Have you used any digital tools for M&E? How was your experience?
The experiences I have made with digital tools have proven to me that in certain areas we are still far from a “digital society.” For instance, for project evaluations in schools, I always try to use digital surveys and the response rate is generally lower than if I hand out pen-and-paper-surveys, because of technical challenges (No Wi-Fi, no devices, scepticism towards clicking a link etc).
On the other hand are the data analysis options coming with digitisations literally making me giddy with joy. There are just so. many. possibilities! And I am very far from being an expert for digital data analysis (like for instance the folks at CorrelAid), but just really like how it has made things easier and swifter (as long as you have a good Impact Logic Model and therefore know what you’re looking for.)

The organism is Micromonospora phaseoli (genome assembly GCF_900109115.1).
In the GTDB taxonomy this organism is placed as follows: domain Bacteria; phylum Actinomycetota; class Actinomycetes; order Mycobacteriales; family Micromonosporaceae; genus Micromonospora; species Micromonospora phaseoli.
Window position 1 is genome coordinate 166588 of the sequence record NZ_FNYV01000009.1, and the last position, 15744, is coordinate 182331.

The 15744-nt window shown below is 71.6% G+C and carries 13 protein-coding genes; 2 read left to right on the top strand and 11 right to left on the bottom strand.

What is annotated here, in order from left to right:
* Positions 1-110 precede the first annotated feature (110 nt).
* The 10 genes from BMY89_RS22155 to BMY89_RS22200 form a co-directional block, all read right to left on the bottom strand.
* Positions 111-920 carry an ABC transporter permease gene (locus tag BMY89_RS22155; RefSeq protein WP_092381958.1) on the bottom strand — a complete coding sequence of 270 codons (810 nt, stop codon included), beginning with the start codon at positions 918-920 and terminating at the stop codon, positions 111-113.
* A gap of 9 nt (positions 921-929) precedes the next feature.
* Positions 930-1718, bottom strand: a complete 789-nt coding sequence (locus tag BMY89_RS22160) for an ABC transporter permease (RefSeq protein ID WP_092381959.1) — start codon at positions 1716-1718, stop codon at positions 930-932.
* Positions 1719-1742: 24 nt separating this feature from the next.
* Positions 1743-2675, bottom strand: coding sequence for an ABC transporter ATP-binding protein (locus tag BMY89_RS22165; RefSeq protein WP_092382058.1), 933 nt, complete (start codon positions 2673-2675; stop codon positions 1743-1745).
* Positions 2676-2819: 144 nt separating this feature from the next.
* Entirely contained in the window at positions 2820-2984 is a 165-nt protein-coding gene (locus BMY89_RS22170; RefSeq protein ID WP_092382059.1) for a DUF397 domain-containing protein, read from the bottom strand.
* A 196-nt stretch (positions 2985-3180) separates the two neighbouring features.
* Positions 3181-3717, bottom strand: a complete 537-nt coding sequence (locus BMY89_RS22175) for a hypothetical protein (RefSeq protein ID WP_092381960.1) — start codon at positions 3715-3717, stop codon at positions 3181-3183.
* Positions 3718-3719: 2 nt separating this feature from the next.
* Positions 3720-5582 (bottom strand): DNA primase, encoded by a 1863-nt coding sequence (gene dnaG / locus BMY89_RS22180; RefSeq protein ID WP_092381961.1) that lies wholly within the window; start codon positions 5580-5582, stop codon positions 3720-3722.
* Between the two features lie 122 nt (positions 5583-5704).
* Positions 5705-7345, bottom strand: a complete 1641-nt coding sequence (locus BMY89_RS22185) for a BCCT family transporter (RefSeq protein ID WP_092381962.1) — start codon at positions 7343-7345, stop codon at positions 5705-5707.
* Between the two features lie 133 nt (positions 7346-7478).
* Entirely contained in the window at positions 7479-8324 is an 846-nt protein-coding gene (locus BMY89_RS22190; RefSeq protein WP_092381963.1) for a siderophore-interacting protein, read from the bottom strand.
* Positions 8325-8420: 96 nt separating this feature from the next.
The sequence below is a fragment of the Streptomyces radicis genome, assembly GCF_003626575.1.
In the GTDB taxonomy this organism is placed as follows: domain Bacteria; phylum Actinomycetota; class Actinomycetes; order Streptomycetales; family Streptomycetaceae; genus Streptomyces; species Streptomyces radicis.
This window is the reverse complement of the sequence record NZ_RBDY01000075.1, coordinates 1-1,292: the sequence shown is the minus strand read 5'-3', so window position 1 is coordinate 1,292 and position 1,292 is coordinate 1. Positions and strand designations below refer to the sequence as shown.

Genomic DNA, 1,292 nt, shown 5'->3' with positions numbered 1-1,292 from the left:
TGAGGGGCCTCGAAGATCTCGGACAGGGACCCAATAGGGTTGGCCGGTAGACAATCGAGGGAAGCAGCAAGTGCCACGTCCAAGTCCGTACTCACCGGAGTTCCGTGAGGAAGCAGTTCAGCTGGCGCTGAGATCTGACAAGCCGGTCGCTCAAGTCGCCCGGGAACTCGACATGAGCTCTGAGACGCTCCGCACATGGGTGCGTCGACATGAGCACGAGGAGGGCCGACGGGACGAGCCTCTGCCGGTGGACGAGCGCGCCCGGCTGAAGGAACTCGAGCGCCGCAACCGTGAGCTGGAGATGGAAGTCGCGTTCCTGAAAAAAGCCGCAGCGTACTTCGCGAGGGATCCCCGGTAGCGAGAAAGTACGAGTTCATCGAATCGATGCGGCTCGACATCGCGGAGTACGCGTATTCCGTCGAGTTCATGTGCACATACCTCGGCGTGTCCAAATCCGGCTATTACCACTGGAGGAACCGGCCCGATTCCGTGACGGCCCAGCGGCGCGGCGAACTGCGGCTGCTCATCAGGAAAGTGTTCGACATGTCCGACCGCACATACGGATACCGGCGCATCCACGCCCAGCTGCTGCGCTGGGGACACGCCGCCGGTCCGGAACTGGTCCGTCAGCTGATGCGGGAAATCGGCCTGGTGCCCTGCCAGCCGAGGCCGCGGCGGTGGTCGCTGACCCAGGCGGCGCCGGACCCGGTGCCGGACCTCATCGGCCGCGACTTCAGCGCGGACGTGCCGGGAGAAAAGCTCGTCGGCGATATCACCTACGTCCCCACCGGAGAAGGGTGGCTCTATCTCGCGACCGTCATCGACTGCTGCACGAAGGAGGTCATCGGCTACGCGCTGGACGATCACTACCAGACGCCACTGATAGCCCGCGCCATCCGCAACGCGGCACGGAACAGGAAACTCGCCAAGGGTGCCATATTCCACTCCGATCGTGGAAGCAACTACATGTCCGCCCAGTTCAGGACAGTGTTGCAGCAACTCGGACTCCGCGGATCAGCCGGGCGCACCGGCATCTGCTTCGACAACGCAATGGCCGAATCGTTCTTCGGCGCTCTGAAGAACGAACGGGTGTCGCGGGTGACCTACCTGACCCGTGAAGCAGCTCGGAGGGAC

Tips and recommendations
Do you have any advice for individuals who are thinking about starting a career in M&E?
Be prepared for a lifelong learning process, a lot of creativity and joy and a really fulfilling and valuable job. And if you can… learn a coding language (i.e. “R”) as early as you can. From personal experience I can tell you that the later you try, the harder it becomes.
What is the funniest reaction you’ve encountered when you told someone (maybe from outside the non-profit sector) that you were “working in M&E”?
I tried to explain it to my grandparents who are both 92 years old by now. It took me quite some time to get it across to them but when I finally succeeded, my Grandma explained, “Everyone should be doing that thing! Then nobody would ever make a mistake!”
Any final words to your colleagues in the M&E sector?
I have learned and continue to learn so much from each and every M&E person I ever came across so please get in touch because I’m eager to learn more.
We hope you enjoyed this interview with Ms. Ulrich. In case you have additional questions for M&E experts, do send them our way and we will more than happy to include them in the next edition of our interview with M&E Specialist.